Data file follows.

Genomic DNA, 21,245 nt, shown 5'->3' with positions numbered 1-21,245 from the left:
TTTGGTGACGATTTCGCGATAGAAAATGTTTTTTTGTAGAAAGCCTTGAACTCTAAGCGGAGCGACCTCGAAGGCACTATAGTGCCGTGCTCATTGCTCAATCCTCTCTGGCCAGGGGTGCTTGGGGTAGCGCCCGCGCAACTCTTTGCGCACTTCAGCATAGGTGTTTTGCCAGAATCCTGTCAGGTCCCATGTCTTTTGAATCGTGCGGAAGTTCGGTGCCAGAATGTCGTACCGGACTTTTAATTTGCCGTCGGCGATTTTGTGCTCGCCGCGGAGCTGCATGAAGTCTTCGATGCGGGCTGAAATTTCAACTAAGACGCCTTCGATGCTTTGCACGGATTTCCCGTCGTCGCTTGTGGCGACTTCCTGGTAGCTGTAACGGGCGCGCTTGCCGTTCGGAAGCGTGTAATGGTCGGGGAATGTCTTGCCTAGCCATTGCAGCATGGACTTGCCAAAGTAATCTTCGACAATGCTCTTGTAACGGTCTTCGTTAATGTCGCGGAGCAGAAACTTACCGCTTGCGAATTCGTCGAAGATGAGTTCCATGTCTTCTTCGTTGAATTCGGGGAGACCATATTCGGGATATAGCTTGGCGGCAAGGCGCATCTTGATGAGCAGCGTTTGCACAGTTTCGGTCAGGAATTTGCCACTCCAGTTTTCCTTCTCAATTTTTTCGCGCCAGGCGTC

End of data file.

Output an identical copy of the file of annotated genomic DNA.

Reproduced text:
Genomic DNA, 21,245 nt, shown 5'->3' with positions numbered 1-21,245 from the left:
TTTGGTGACGATTTCGCGATAGAAAATGTTTTTTTGTAGAAAGCCTTGAACTCTAAGCGGAGCGACCTCGAAGGCACTATAGTGCCGTGCTCATTGCTCAATCCTCTCTGGCCAGGGGTGCTTGGGGTAGCGCCCGCGCAACTCTTTGCGCACTTCAGCATAGGTGTTTTGCCAGAATCCTGTCAGGTCCCATGTCTTTTGAATCGTGCGGAAGTTCGGTGCCAGAATGTCGTACCGGACTTTTAATTTGCCGTCGGCGATTTTGTGCTCGCCGCGGAGCTGCATGAAGTCTTCGATGCGGGCTGAAATTTCAACTAAGACGCCTTCGATGCTTTGCACGGATTTCCCGTCGTCGCTTGTGGCGACTTCCTGGTAGCTGTAACGGGCGCGCTTGCCGTTCGGAAGCGTGTAATGGTCGGGGAATGTCTTGCCTAGCCATTGCAGCATGGACTTGCCAAAGTAATCTTCGACAATGCTCTTGTAACGGTCTTCGTTAATGTCGCGGAGCAGAAACTTACCGCTTGCGAATTCGTCGAAGATGAGTTCCATGTCTTCTTCGTTGAATTCGGGGAGACCATATTCGGGATATAGCTTGGCGGCAAGGCGCATCTTGATGAGCAGCGTTTGCACAGTTTCGGTCAGGAATTTGCCACTCCAGTTTTCCTTCTCAATTTTTTCGCGCCAGGCGTC